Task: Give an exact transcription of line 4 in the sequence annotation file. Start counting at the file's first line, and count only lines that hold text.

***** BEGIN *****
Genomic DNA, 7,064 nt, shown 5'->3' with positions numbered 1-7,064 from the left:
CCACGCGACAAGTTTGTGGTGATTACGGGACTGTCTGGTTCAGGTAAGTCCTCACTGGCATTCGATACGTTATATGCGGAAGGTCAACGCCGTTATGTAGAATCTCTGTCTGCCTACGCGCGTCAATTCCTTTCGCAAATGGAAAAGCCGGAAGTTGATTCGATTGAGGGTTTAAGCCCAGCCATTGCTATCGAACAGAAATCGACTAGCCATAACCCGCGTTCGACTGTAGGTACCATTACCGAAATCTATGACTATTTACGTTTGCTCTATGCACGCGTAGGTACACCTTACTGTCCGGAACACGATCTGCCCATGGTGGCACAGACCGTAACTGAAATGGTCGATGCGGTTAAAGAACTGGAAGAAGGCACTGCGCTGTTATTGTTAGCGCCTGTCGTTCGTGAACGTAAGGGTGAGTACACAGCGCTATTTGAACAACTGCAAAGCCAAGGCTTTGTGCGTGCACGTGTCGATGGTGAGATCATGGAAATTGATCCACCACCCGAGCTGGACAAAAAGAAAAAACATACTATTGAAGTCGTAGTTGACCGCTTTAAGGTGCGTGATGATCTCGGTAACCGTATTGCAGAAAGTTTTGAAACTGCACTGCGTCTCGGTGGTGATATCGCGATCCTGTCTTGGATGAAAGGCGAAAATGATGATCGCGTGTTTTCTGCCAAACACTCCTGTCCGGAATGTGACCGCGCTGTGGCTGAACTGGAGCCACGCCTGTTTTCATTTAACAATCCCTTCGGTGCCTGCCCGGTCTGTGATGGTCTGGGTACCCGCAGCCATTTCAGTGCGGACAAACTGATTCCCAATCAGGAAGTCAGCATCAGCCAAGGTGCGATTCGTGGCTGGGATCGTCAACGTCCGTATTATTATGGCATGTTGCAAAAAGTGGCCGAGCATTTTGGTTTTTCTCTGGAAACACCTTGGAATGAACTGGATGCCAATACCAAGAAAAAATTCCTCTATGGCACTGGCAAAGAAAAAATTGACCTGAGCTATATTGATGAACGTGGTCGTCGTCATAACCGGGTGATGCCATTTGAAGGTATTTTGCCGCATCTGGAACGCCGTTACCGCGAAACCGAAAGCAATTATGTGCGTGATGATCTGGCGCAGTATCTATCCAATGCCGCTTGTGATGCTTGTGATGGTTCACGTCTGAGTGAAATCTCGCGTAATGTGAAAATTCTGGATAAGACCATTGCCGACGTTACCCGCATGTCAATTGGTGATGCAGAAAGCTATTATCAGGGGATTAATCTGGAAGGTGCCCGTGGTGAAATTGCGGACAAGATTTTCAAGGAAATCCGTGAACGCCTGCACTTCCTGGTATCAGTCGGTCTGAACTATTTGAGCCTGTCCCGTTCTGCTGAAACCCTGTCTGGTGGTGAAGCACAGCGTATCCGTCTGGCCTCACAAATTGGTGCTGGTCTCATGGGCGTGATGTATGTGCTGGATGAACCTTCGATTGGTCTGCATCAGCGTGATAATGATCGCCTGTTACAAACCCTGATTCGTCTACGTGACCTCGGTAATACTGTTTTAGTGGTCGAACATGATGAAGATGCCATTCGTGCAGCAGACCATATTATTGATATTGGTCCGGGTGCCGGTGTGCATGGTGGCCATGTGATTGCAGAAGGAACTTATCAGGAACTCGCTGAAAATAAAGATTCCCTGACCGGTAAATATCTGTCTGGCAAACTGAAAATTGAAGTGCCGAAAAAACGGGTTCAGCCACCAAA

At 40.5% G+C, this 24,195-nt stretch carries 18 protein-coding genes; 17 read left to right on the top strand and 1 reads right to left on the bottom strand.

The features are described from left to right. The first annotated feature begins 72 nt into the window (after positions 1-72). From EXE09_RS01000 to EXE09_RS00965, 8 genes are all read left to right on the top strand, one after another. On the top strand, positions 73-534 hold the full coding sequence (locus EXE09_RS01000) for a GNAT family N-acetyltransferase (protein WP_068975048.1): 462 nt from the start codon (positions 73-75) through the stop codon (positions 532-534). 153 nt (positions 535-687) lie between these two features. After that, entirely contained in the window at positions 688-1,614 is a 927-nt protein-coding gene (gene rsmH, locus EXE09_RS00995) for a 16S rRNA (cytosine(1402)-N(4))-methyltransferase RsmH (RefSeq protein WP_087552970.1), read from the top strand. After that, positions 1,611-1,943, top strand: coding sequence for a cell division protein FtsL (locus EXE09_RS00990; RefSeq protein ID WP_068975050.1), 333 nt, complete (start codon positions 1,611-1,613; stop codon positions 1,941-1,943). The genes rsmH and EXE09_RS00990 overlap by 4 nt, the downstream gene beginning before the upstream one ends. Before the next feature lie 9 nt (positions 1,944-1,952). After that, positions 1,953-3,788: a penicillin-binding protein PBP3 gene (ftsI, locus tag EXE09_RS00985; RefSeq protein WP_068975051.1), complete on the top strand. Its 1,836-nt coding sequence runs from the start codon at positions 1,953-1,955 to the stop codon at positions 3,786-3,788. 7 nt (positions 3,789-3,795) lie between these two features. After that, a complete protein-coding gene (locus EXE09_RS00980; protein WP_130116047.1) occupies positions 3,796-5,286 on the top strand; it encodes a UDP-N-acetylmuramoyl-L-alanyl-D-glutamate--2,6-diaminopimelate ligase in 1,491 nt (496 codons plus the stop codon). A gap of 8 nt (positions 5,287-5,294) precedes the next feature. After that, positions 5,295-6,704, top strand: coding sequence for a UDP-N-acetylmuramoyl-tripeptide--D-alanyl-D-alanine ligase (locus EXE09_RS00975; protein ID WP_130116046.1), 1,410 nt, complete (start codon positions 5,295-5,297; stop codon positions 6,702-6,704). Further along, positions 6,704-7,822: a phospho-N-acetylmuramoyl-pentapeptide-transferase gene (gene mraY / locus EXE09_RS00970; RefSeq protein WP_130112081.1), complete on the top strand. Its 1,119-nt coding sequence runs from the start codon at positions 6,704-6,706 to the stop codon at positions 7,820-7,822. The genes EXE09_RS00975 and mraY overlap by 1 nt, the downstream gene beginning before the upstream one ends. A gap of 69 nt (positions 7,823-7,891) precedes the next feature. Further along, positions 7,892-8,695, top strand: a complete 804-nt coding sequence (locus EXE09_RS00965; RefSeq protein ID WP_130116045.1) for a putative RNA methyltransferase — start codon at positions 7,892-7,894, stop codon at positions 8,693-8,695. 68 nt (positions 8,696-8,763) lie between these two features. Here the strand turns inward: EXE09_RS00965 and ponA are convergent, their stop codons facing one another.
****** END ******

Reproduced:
The features are described from left to right. The first annotated feature begins 72 nt into the window (after positions 1-72). From EXE09_RS01000 to EXE09_RS00965, 8 genes are all read left to right on the top strand, one after another. On the top strand, positions 73-534 hold the full coding sequence (locus EXE09_RS01000) for a GNAT family N-acetyltransferase (protein WP_068975048.1): 462 nt from the start codon (positions 73-75) through the stop codon (positions 532-534). 153 nt (positions 535-687) lie between these two features. After that, entirely contained in the window at positions 688-1,614 is a 927-nt protein-coding gene (gene rsmH, locus EXE09_RS00995) for a 16S rRNA (cytosine(1402)-N(4))-methyltransferase RsmH (RefSeq protein WP_087552970.1), read from the top strand. After that, positions 1,611-1,943, top strand: coding sequence for a cell division protein FtsL (locus EXE09_RS00990; RefSeq protein ID WP_068975050.1), 333 nt, complete (start codon positions 1,611-1,613; stop codon positions 1,941-1,943). The genes rsmH and EXE09_RS00990 overlap by 4 nt, the downstream gene beginning before the upstream one ends. Before the next feature lie 9 nt (positions 1,944-1,952). After that, positions 1,953-3,788: a penicillin-binding protein PBP3 gene (ftsI, locus tag EXE09_RS00985; RefSeq protein WP_068975051.1), complete on the top strand. Its 1,836-nt coding sequence runs from the start codon at positions 1,953-1,955 to the stop codon at positions 3,786-3,788. 7 nt (positions 3,789-3,795) lie between these two features. After that, a complete protein-coding gene (locus EXE09_RS00980; protein WP_130116047.1) occupies positions 3,796-5,286 on the top strand; it encodes a UDP-N-acetylmuramoyl-L-alanyl-D-glutamate--2,6-diaminopimelate ligase in 1,491 nt (496 codons plus the stop codon). A gap of 8 nt (positions 5,287-5,294) precedes the next feature. After that, positions 5,295-6,704, top strand: coding sequence for a UDP-N-acetylmuramoyl-tripeptide--D-alanyl-D-alanine ligase (locus EXE09_RS00975; protein ID WP_130116046.1), 1,410 nt, complete (start codon positions 5,295-5,297; stop codon positions 6,702-6,704). Further along, positions 6,704-7,822: a phospho-N-acetylmuramoyl-pentapeptide-transferase gene (gene mraY / locus EXE09_RS00970; RefSeq protein WP_130112081.1), complete on the top strand. Its 1,119-nt coding sequence runs from the start codon at positions 6,704-6,706 to the stop codon at positions 7,820-7,822. The genes EXE09_RS00975 and mraY overlap by 1 nt, the downstream gene beginning before the upstream one ends. A gap of 69 nt (positions 7,823-7,891) precedes the next feature. Further along, positions 7,892-8,695, top strand: a complete 804-nt coding sequence (locus EXE09_RS00965; RefSeq protein ID WP_130116045.1) for a putative RNA methyltransferase — start codon at positions 7,892-7,894, stop codon at positions 8,693-8,695. 68 nt (positions 8,696-8,763) lie between these two features. Here the strand turns inward: EXE09_RS00965 and ponA are convergent, their stop codons facing one another.